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    Skip those five chapters entirely. Start where the story starts, not earlier. When you're done, you can go back and see if you need those chapters, and you'll probably find that you don't. We need to know how your protagonist feels about his family, and that's enough. We don't need a chapter introducing his seven-year-old sister (gosh, isn't she cute?) only to see her murdered. We don't need to see a wonderful family set up at the beginning just to watch them die. It's a cliche.

    It's okay to open your story in chapter one with your main character already having a burning desire for revenge in his heart. We'll believe him when he explains why.
     
  8. TDFuhringer
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    TDFuhringer Contributing Member Contributor

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    What UrbanBanshee said. Give them A conflict right away, or several, buying you time to gradually build up to THE conflict.

    eg. In my current novel: In the first paragraph the main character is interrupted while attempting suicide. Still in the first chapter, the ship he is on sinks, he dies, has a NDE, is revived, and we meet just one of the bad guys, who slaughters the staff at the diner across from the main character's apartment. The central conflict of the story isn't fully revealed until the third chapter. But there are plenty of mini-conflicts before that while I introduce the characters, the setting and the plot.
     
  9. jazzabel
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    jazzabel Contributing Member Contributor

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    Haha, TD, that sounds awesome :D
     
  10. TDFuhringer
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    TDFuhringer Contributing Member Contributor

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    That's the plan Jazzy. I strive to keep things interesting and exciting! :D
     
  11. Yoshiko
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    Yoshiko Contributing Member Contributor

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    Don't wait.

    I personally dislike the "introduction of a normal life" at the start of books/films. In certain genres it works well -- especially in YA, where following the typical equilibrium → disequilibrium → new equilibrium format is necessary in creating the intended impression -- but in many in just bores me. If you have to have some sort of introduction keep in short and to the point. Can I be honest? If a protagonist's family dying is the beginning of the conflict in a story then I'm not going to be upset when they die no matter how much preparation a writer does beforehand. Nothing will have happened to make me care for them yet. If I'm going to be sad when a character's family dies then it's going to be after at least 40k* worth of intense plot, involving those characters, that helped me to bond with them.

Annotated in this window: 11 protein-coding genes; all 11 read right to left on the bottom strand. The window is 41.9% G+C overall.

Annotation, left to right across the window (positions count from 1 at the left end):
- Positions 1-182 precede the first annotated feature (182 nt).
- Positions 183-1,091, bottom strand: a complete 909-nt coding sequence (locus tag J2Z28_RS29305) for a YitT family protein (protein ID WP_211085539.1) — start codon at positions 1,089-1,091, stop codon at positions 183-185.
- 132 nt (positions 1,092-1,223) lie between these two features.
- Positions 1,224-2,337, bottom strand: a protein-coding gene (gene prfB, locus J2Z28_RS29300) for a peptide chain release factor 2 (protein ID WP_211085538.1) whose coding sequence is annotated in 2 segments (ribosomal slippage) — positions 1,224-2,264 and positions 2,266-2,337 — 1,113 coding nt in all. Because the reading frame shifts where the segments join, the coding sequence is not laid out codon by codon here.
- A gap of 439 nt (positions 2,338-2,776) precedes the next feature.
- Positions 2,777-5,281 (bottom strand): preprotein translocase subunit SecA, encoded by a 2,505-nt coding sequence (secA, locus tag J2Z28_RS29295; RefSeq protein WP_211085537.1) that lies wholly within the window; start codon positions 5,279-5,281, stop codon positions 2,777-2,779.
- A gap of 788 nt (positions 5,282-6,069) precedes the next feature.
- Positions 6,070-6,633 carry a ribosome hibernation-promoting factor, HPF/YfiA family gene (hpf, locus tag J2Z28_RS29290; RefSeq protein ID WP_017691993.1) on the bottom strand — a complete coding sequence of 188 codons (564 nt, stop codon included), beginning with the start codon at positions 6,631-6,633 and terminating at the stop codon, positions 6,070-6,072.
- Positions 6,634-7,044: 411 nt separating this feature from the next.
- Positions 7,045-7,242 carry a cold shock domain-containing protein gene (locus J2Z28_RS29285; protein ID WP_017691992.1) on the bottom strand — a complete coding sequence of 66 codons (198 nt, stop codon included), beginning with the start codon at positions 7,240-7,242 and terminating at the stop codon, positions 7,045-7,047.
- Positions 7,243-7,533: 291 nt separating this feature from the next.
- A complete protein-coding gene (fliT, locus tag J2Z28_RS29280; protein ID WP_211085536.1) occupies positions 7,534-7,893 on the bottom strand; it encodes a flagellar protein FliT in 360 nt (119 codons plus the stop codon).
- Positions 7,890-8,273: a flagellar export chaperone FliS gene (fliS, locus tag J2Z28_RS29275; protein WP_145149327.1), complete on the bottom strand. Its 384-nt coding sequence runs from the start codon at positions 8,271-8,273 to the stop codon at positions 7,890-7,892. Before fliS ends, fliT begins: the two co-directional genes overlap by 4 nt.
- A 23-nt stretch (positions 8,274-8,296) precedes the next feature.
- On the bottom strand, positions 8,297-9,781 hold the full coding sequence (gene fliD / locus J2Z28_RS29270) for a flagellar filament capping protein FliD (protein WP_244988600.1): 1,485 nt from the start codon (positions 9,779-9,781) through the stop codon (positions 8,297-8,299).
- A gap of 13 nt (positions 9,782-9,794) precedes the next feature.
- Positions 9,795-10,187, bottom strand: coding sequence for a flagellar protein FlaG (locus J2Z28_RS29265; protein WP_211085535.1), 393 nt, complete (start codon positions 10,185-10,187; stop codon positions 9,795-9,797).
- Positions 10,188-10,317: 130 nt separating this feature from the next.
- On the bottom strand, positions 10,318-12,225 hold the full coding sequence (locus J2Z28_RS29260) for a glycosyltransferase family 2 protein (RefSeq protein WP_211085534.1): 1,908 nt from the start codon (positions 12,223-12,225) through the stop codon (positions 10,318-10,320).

*doesn't apply to short stories, of course. But that's a different craft.



    One of my favourite storytellers (note: I didn't call him a writer. His writing isn't great), Ryu Murakami, does this in his novel Audition. Unfortunately, I think this led to it being his least interesting book. It was a short book with an interesting blurb and I believe those are the only reasons why I kept with it so long. The last quarter of the novel was incredible - but getting there was a test of patience and I don't believe the wait was entirely worth it.
     
  12. digitig
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    digitig Contributing Member Contributor

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    Some writers make it through a whole book without a character being murdered.
     
  13. Protar
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    Protar Active Member

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    No offense but that sounds pretty rushed to me. How long are your chapters? Mine are generally 8-20 pages in length and I'd struggle to fit all that in one. I'd probably have to write that in three chapters. So a suicide attempt would be chapter one, sinking ship and death would be chapter two. Chapter three would start with the near death experience and revival and meeting the bad guy. I'd be interested to hear how you fit so much in.

    @OP, it's not necessary to introduce the main conflict straight away but you should at the very least sow the seeds of this conflict. My current WIP takes five chapters (well 4 and a prologue.) to get to the inciting event of the main conflict, but the previous ones set it up and (I hope.) do so in an interesting manner. That's the key.
     
  14. Felipe